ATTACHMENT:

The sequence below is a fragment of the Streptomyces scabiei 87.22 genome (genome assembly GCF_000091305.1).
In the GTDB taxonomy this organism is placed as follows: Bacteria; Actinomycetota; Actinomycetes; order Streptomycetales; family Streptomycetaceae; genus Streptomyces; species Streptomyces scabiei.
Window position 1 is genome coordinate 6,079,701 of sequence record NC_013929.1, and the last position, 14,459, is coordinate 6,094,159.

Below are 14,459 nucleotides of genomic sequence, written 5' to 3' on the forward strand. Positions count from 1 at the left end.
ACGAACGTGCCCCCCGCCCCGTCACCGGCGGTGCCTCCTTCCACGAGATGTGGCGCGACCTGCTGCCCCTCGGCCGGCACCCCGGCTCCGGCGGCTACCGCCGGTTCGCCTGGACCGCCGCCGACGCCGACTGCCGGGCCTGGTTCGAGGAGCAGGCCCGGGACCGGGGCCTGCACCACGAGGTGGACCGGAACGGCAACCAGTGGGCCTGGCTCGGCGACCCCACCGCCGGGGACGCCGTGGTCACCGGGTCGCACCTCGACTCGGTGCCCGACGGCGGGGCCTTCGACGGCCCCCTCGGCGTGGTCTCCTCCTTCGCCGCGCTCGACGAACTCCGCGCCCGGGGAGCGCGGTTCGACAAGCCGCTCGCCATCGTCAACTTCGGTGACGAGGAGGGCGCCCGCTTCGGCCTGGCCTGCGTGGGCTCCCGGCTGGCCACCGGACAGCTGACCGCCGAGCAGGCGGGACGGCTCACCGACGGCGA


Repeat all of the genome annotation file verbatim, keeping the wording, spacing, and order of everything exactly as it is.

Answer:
The sequence below is a fragment of the Streptomyces scabiei 87.22 genome (genome assembly GCF_000091305.1).
In the GTDB taxonomy this organism is placed as follows: Bacteria; Actinomycetota; Actinomycetes; order Streptomycetales; family Streptomycetaceae; genus Streptomyces; species Streptomyces scabiei.
Window position 1 is genome coordinate 6,079,701 of sequence record NC_013929.1, and the last position, 14,459, is coordinate 6,094,159.

Below are 14,459 nucleotides of genomic sequence, written 5' to 3' on the forward strand. Positions count from 1 at the left end.
ACGAACGTGCCCCCCGCCCCGTCACCGGCGGTGCCTCCTTCCACGAGATGTGGCGCGACCTGCTGCCCCTCGGCCGGCACCCCGGCTCCGGCGGCTACCGCCGGTTCGCCTGGACCGCCGCCGACGCCGACTGCCGGGCCTGGTTCGAGGAGCAGGCCCGGGACCGGGGCCTGCACCACGAGGTGGACCGGAACGGCAACCAGTGGGCCTGGCTCGGCGACCCCACCGCCGGGGACGCCGTGGTCACCGGGTCGCACCTCGACTCGGTGCCCGACGGCGGGGCCTTCGACGGCCCCCTCGGCGTGGTCTCCTCCTTCGCCGCGCTCGACGAACTCCGCGCCCGGGGAGCGCGGTTCGACAAGCCGCTCGCCATCGTCAACTTCGGTGACGAGGAGGGCGCCCGCTTCGGCCTGGCCTGCGTGGGCTCCCGGCTGGCCACCGGACAGCTGACCGCCGAGCAGGCGGGACGGCTCACCGACGGCGA